Tourism can contribute to nature conservation and biodiversity protection. It is difficult to measure the tourism-conservation relationship, and a proxy has to be defined. The data presented here show those natural World Heritage sites that have a tourism management plan. The assumption is that better planning leads to improved outcomes.

Less than one third of natural World Heritage Areas have extensive tourism planning in place.

Natural World Heritage sites are globally recognized as the world’s most important protected areas. For the 2017 assessment, a total of 240 natural World Heritage Areas were considered. These cover over 280 million hectares and account for more than 8% of the combined surface covered by protected areas. Tourism in natural areas can be a driving force and important mechanism for conservation, but only if adequate management strategies are in place. Tourism to World Heritage Areas is growing and there is increasing recognition of the need to manage visitors.

Analysing publicly available documents for each World Heritage Area, this indicator measures the extent to which natural/mixed World Heritage Areas have a tourism management plan in place. It was noted that for some areas there are plans that relate to another protection category (e.g. National Park, Biosphere Reserve) but not explicitly for the World Heritage status. The indicator informs SDG Goal 15 on terrestrial ecosystem and biodiversity protection, and Goal 14 on marine protection. Due to the wide range of ecosystem services offered by protected areas, a contribution to other goals is likely.


  • In 2017, 11 World Heritage Areas (5%, slightly down from 2016) had a current tourism management plan, with one additional site having an out of date stand-alone tourism plan and a further 9 claiming to have a stand-alone plan that could not be verified. Thus, overall, tourism-specific planning in WHA is still relatively limited.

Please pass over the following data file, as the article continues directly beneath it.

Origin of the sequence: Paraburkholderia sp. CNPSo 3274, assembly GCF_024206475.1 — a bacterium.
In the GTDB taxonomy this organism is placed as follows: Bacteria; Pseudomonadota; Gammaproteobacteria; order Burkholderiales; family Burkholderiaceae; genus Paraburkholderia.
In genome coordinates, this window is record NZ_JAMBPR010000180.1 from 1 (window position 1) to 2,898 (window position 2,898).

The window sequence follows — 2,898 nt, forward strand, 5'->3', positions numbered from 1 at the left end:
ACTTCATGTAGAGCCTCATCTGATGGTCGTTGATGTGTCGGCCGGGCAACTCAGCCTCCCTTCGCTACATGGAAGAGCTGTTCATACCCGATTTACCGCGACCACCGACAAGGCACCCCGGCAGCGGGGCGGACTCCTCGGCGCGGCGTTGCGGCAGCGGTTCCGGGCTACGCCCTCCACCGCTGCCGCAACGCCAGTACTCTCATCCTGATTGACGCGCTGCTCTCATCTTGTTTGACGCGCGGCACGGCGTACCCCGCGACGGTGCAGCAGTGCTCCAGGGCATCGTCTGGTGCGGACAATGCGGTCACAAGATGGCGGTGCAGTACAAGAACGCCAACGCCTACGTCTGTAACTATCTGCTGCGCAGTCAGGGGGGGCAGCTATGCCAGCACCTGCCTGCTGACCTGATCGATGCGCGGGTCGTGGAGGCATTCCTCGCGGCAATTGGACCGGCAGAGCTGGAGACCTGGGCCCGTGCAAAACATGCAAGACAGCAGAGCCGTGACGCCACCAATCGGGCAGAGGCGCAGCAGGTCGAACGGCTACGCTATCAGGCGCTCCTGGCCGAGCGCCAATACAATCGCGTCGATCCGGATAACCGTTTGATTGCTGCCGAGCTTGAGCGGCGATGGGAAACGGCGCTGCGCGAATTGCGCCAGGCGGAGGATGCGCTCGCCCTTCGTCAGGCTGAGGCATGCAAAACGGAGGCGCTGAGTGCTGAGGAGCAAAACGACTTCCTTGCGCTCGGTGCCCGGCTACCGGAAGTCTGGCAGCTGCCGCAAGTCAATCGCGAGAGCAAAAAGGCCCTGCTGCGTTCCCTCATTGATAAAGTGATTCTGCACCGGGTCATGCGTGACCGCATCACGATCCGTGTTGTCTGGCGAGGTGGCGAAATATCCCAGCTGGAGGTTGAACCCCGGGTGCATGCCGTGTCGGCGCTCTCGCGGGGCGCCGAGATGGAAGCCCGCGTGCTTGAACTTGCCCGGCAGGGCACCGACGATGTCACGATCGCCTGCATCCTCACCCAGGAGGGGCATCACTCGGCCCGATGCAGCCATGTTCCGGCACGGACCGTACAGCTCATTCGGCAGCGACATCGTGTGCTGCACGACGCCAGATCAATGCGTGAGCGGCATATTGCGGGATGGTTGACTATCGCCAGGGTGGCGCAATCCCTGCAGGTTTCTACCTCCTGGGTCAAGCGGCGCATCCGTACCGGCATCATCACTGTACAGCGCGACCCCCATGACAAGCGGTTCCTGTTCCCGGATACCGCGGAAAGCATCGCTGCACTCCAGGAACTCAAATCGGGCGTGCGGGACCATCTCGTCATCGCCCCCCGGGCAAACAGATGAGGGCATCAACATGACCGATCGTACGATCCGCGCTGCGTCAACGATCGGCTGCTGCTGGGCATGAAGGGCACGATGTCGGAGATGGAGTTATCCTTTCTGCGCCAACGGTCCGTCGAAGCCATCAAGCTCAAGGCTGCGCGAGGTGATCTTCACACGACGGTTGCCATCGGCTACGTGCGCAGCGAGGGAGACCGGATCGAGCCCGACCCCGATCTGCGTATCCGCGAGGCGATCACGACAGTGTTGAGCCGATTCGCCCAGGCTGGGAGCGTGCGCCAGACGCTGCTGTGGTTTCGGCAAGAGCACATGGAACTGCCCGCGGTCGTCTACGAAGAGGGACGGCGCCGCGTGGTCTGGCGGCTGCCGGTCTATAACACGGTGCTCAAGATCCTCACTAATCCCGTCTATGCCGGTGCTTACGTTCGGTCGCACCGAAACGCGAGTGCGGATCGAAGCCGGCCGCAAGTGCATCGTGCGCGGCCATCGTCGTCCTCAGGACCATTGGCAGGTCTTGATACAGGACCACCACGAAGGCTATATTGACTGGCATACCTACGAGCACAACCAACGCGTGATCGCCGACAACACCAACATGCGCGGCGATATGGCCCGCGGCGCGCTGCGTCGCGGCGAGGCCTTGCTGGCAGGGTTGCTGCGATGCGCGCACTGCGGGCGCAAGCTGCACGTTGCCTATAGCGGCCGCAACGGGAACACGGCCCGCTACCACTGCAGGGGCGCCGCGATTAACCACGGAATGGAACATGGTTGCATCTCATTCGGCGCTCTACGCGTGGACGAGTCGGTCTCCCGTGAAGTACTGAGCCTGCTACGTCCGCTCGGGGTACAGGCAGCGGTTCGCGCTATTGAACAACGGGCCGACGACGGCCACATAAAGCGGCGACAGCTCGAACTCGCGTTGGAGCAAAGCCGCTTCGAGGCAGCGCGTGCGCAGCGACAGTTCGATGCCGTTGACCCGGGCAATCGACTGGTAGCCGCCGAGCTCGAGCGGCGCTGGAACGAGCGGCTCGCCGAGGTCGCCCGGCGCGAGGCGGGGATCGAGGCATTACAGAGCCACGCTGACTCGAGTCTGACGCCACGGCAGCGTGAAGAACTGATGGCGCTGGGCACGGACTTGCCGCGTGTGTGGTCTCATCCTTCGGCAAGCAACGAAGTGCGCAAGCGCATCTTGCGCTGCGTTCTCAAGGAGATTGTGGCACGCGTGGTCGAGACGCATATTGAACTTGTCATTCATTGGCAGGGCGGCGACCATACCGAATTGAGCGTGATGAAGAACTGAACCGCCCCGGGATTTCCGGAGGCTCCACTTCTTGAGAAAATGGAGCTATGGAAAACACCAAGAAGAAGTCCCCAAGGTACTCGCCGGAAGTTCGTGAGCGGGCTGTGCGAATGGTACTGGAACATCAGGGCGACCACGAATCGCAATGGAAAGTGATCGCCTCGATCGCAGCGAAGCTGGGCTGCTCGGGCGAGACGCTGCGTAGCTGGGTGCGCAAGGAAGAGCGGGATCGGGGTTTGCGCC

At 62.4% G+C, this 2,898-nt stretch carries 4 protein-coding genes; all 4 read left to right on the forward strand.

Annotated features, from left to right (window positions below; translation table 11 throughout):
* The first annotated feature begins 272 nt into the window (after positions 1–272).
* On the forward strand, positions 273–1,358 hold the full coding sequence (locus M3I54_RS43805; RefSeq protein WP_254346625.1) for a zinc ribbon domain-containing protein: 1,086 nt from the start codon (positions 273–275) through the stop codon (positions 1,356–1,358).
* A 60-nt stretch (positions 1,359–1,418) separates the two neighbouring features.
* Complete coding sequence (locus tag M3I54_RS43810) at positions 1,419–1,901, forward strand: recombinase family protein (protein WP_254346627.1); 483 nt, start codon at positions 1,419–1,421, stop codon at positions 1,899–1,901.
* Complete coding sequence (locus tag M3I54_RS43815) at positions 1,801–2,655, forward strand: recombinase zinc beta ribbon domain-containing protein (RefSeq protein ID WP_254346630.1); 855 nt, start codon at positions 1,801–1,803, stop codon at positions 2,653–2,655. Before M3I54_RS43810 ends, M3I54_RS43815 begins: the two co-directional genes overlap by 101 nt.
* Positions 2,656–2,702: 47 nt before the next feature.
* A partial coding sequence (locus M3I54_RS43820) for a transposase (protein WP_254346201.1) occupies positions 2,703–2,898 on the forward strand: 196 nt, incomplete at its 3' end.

• Out of all natural World Heritage Areas, 80 sites (33%) have an extensive level of planning for tourism. This includes both dedicated tourism management plans as well as general management plans that cover tourism management extensively. This has increased slighlty since the previous year, reflecting a trend of better planning, especially amongst the newly established WHAs.
  • Of the newly listed areas, the Landscapes of Dauria (Mongolia and Russian Federation) do not appear to have a tourism plan at this stage. Others, such as Hubei Shennongjia in China, have extensive tourism planning in place, in accordance with UNESCO requirements. Some operate from an old plan (e.g. Western Tien-Shan, Kazakhstan) which links to a pre-existing status of protection, for example a National Park.
  • New extensive plans  for the Hawaii Volcanoes National Park, USA, and for the Tasmanian Wilderness, Australia, had started in 2016. It was noted that there is no consistent use of time frames, with some plans having been developed over a decade ago (or two) without a clear end date. It would be useful to encourage areas to set planning goals for specified time frames.
  • Marine World Heritage Areas are slightly more likely to have an extensive tourism plan compared with terrestrial ones.